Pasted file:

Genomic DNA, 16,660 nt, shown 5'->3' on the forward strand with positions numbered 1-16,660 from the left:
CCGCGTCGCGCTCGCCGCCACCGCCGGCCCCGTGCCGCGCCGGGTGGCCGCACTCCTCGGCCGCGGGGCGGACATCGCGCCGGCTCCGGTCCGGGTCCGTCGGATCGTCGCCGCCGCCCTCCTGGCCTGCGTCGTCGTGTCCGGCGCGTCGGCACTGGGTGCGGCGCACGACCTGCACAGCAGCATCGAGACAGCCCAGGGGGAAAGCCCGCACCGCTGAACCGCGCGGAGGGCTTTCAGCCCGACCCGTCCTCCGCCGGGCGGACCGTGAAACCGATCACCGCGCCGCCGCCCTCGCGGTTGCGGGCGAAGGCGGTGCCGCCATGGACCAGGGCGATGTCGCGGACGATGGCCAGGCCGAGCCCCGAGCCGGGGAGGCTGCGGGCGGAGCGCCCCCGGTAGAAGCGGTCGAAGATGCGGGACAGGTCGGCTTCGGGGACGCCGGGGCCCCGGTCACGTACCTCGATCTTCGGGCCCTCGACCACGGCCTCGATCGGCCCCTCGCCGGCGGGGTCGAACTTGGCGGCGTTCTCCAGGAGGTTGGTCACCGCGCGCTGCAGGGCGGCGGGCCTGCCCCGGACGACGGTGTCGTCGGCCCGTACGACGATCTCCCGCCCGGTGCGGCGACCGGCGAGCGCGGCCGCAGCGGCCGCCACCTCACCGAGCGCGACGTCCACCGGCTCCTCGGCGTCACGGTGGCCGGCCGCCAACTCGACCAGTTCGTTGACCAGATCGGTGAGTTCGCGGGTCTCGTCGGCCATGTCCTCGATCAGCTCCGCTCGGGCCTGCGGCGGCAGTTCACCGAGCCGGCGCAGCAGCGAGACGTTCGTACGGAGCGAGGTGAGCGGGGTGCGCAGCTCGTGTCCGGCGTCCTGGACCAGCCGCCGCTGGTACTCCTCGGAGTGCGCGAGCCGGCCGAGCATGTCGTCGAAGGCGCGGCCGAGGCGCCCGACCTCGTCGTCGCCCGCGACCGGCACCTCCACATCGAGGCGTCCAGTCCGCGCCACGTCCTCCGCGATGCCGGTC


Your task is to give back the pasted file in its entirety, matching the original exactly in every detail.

Genomic DNA, 16,660 nt, shown 5'->3' on the forward strand with positions numbered 1-16,660 from the left:
CCGCGTCGCGCTCGCCGCCACCGCCGGCCCCGTGCCGCGCCGGGTGGCCGCACTCCTCGGCCGCGGGGCGGACATCGCGCCGGCTCCGGTCCGGGTCCGTCGGATCGTCGCCGCCGCCCTCCTGGCCTGCGTCGTCGTGTCCGGCGCGTCGGCACTGGGTGCGGCGCACGACCTGCACAGCAGCATCGAGACAGCCCAGGGGGAAAGCCCGCACCGCTGAACCGCGCGGAGGGCTTTCAGCCCGACCCGTCCTCCGCCGGGCGGACCGTGAAACCGATCACCGCGCCGCCGCCCTCGCGGTTGCGGGCGAAGGCGGTGCCGCCATGGACCAGGGCGATGTCGCGGACGATGGCCAGGCCGAGCCCCGAGCCGGGGAGGCTGCGGGCGGAGCGCCCCCGGTAGAAGCGGTCGAAGATGCGGGACAGGTCGGCTTCGGGGACGCCGGGGCCCCGGTCACGTACCTCGATCTTCGGGCCCTCGACCACGGCCTCGATCGGCCCCTCGCCGGCGGGGTCGAACTTGGCGGCGTTCTCCAGGAGGTTGGTCACCGCGCGCTGCAGGGCGGCGGGCCTGCCCCGGACGACGGTGTCGTCGGCCCGTACGACGATCTCCCGCCCGGTGCGGCGACCGGCGAGCGCGGCCGCAGCGGCCGCCACCTCACCGAGCGCGACGTCCACCGGCTCCTCGGCGTCACGGTGGCCGGCCGCCAACTCGACCAGTTCGTTGACCAGATCGGTGAGTTCGCGGGTCTCGTCGGCCATGTCCTCGATCAGCTCCGCTCGGGCCTGCGGCGGCAGTTCACCGAGCCGGCGCAGCAGCGAGACGTTCGTACGGAGCGAGGTGAGCGGGGTGCGCAGCTCGTGTCCGGCGTCCTGGACCAGCCGCCGCTGGTACTCCTCGGAGTGCGCGAGCCGGCCGAGCATGTCGTCGAAGGCGCGGCCGAGGCGCCCGACCTCGTCGTCGCCCGCGACCGGCACCTCCACATCGAGGCGTCCAGTCCGCGCCACGTCCTCCGCGATGCCGGTC